Because of Her Father's Blood

Henry Lawson, 1908

      Sir William was gone to the Wars again,
      That went through the world at large,
      And he left the Keep with some forty men,
      And his aunt, Dame Ruth, in charge.
      The soldiers swore, and each knave looked grave,
      And the maids shed tears in a flood,
      For a fearsome mistress she was to serve,
      Because of her father's blood.

      There was never a smile on her grim old mouth,
      Nor a tear in her hard old eye,
      For her mincing days and her simpering days
      And her tearful days were by.
      There was never a siege-starved horse so gaunt,
      Nor a camel's face less fair;
      But no court ladye could gaze her down,
      And never a knight out-swear.

      She would cuff a maid till the maid saw sense,
      And a page till the page saw stars —
      Oh, she was a queen of the olden time,
      In spite of her sinister bars.
      'Twas a grim time then for the serving men,
      And the "maids" that we called the girls —
      'Twas hard to be cuffed by a bony fist,
      With the strength of a hundred earls.

      Sir William had been for a year away,
      And the land was a land of woe,
      When the outlaw Marr came down from afar
      With a hundred men or so.
      He cooped us up with the country folk —
      And he was a cur in truth —
      He knew that the knight was not there to fight —
      But he did not know Dame Ruth.

      He gathered the cattle and gathered the grain,
      And he promised to leave us be,
      But he'd heard of gold in the oak chest old,
      So he sent for his outlaw's fee.
      We gathered like sheep in a castle keep,
      And an angry old dame was there —
      Oh, we feared Dame Ruth with a tenfold fear
      On the days when she did not swear.

      For she felt too much. "Outnumbered?" she cried,
      "Ye slime, and the spawn of slime! —
      Would a Marr for a day in the Westland bide
      In my father's father's time?
      There are forked things left that can stand upright,
      But are no men left in the land?
      Must I carry you forth? Hold your blades in the fight
      As I'd hold a babe's spoon in its hand?"

      So we gat us out through the eastern gate,
      And down through the old oak trees,
      Till backward borne in the wintry morn
      We fought them by twos and threes.
      We'd gathered to win to the gate again —
      The gate of our grim despair —
      When Clarence, who fought on my right hand, cried,
      With a backward glance, "Look there!"

      Heels first in retreat — for they pressed us close —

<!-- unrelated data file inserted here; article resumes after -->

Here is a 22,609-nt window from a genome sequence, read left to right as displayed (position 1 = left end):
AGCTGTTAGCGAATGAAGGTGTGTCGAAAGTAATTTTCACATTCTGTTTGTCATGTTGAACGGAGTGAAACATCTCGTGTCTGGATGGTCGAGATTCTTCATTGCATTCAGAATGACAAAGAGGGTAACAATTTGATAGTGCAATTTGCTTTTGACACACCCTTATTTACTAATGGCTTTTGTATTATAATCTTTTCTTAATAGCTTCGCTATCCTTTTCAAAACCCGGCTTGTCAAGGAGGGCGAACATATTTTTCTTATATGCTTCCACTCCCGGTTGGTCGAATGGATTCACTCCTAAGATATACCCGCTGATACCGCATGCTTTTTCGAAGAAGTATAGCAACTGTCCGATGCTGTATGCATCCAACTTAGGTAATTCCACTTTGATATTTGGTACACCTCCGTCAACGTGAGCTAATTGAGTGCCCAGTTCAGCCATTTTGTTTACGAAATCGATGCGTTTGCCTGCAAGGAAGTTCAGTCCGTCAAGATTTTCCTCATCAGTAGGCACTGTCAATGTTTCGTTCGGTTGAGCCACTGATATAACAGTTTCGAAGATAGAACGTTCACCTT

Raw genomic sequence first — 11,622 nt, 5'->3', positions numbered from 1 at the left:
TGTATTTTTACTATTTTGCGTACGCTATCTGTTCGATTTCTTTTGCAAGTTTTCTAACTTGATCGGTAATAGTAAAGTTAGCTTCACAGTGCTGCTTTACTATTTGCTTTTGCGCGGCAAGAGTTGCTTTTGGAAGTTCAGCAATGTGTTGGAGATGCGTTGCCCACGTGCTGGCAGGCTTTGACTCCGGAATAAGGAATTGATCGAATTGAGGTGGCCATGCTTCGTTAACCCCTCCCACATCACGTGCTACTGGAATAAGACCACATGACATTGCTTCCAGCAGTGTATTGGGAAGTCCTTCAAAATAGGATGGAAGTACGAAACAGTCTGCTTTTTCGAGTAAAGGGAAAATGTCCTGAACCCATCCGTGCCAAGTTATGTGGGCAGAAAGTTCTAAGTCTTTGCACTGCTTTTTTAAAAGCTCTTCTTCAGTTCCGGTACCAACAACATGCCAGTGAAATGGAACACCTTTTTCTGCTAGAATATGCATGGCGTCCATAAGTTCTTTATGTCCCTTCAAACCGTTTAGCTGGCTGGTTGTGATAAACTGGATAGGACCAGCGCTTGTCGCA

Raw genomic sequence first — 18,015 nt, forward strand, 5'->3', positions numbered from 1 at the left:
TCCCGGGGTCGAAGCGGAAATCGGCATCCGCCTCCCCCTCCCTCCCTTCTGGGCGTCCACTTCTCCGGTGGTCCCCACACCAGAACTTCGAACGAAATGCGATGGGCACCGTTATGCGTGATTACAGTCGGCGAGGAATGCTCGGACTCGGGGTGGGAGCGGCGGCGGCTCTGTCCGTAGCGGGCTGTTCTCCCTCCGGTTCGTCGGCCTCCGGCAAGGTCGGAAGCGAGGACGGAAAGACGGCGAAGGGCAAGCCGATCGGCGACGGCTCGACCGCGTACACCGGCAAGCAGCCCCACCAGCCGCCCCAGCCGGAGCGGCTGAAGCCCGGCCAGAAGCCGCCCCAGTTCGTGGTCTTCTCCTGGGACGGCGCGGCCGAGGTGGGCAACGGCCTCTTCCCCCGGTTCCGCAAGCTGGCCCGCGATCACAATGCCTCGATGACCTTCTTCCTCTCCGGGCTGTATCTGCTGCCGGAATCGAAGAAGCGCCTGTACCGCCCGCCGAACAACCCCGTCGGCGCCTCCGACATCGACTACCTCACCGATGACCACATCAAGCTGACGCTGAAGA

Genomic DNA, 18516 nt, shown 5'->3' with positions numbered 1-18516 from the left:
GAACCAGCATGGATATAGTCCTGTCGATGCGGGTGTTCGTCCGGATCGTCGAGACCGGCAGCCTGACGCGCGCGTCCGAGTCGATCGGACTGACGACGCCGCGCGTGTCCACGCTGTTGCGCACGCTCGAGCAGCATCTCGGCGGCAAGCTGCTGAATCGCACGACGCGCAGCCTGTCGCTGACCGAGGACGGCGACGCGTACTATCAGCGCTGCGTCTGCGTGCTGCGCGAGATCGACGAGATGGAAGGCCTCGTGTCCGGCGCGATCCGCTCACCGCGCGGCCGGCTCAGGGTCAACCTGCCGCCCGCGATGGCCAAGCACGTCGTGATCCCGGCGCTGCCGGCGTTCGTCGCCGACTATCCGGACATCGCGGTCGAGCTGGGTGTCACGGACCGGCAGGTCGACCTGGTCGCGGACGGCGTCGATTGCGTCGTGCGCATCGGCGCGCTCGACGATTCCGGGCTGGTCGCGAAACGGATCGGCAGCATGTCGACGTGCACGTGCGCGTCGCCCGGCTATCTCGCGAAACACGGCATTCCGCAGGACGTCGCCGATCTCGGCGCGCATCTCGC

just time to glance back through the trees —
      And she sat on her horse on the top of the knoll
      With her ragged grey hair in the breeze.

      Her old house gown was the armour she wore,
      And her old grey hair the crest,
      And a long, tough whip on the pommel she bore,
      And — we did not look for the rest.
      Then Clarence drew sword when his shaft was sped
      (And he was a mettlesome youth),
      "I'll face them one to a dozen," he said,
      "But I will not face Dame Ruth."

      Her screech was heard in the startled land,
      And the outlaws paused in affright
      As she spurred her down to her gallant band,
      Crying "Fight! ye scullions! Fight!"
      The outlaws halted like stricken men
      Who stand ere they strike the sod —
      They believed in warlocks and witches then,
      Far more than they did in God.

      Their leader looked twice, and their leader looked thrice,
      And was first to gallop away,
      Or, in spite of his warlike gear, he'd been
      A well-whipped cur that day.
      We drove them clear and we chased them far,
      And we left a few in the mud,
      And we hanged a few in the old oak trees
      As a hint of her father's blood.

      There was never a tear in her hard old eyes,
      On her grim face never a smile;
      But she bound our wounds with her claw-like hands
      And she swore at the maids the while.
      But all of us knew, of her battered crew,
      And we grinned and we winked aside,
      For her bony old fingers they trembled at times,
      And the oaths were to hide her pride.

      Sir William is come from the wars again
      With his faith and his thick head whole;
      And Marr is gone to the Holy Land
      For the sake of his sinful soul.
      We think too often of women and wine —
      Too seldom of cause or creed;
      But we'd go with Dame Ruth to the gates of Hell,
      And never a whip she'd need.